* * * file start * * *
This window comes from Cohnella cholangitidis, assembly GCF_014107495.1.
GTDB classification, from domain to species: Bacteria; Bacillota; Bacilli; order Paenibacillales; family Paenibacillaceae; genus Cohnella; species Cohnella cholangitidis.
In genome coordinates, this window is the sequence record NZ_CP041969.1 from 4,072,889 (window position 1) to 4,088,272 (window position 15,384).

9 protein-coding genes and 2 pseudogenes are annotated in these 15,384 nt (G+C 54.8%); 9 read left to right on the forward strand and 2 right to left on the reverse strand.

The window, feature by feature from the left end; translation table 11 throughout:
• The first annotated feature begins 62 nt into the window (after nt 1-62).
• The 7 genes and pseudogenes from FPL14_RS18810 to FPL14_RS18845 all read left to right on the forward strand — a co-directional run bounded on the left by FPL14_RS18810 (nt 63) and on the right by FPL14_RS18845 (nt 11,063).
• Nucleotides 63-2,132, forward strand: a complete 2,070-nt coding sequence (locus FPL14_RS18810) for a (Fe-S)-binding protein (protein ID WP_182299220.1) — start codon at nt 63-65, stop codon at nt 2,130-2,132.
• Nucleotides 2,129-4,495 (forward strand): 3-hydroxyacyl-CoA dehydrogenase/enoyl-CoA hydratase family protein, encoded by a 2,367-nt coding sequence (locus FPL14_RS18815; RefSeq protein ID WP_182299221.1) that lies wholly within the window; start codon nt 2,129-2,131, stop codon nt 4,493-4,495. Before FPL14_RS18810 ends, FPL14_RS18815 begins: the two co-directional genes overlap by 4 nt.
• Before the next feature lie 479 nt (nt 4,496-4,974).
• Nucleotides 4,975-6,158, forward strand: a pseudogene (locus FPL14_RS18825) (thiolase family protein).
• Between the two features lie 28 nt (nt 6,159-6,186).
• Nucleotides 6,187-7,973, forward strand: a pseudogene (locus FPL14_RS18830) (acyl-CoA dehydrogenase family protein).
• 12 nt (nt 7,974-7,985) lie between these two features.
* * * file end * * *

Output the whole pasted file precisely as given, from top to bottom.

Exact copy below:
This window comes from Cohnella cholangitidis, assembly GCF_014107495.1.
GTDB classification, from domain to species: Bacteria; Bacillota; Bacilli; order Paenibacillales; family Paenibacillaceae; genus Cohnella; species Cohnella cholangitidis.
In genome coordinates, this window is the sequence record NZ_CP041969.1 from 4,072,889 (window position 1) to 4,088,272 (window position 15,384).

9 protein-coding genes and 2 pseudogenes are annotated in these 15,384 nt (G+C 54.8%); 9 read left to right on the forward strand and 2 right to left on the reverse strand.

The window, feature by feature from the left end; translation table 11 throughout:
• The first annotated feature begins 62 nt into the window (after nt 1-62).
• The 7 genes and pseudogenes from FPL14_RS18810 to FPL14_RS18845 all read left to right on the forward strand — a co-directional run bounded on the left by FPL14_RS18810 (nt 63) and on the right by FPL14_RS18845 (nt 11,063).
• Nucleotides 63-2,132, forward strand: a complete 2,070-nt coding sequence (locus FPL14_RS18810) for a (Fe-S)-binding protein (protein ID WP_182299220.1) — start codon at nt 63-65, stop codon at nt 2,130-2,132.
• Nucleotides 2,129-4,495 (forward strand): 3-hydroxyacyl-CoA dehydrogenase/enoyl-CoA hydratase family protein, encoded by a 2,367-nt coding sequence (locus FPL14_RS18815; RefSeq protein ID WP_182299221.1) that lies wholly within the window; start codon nt 2,129-2,131, stop codon nt 4,493-4,495. Before FPL14_RS18810 ends, FPL14_RS18815 begins: the two co-directional genes overlap by 4 nt.
• Before the next feature lie 479 nt (nt 4,496-4,974).
• Nucleotides 4,975-6,158, forward strand: a pseudogene (locus FPL14_RS18825) (thiolase family protein).
• Between the two features lie 28 nt (nt 6,159-6,186).
• Nucleotides 6,187-7,973, forward strand: a pseudogene (locus FPL14_RS18830) (acyl-CoA dehydrogenase family protein).
• 12 nt (nt 7,974-7,985) lie between these two features.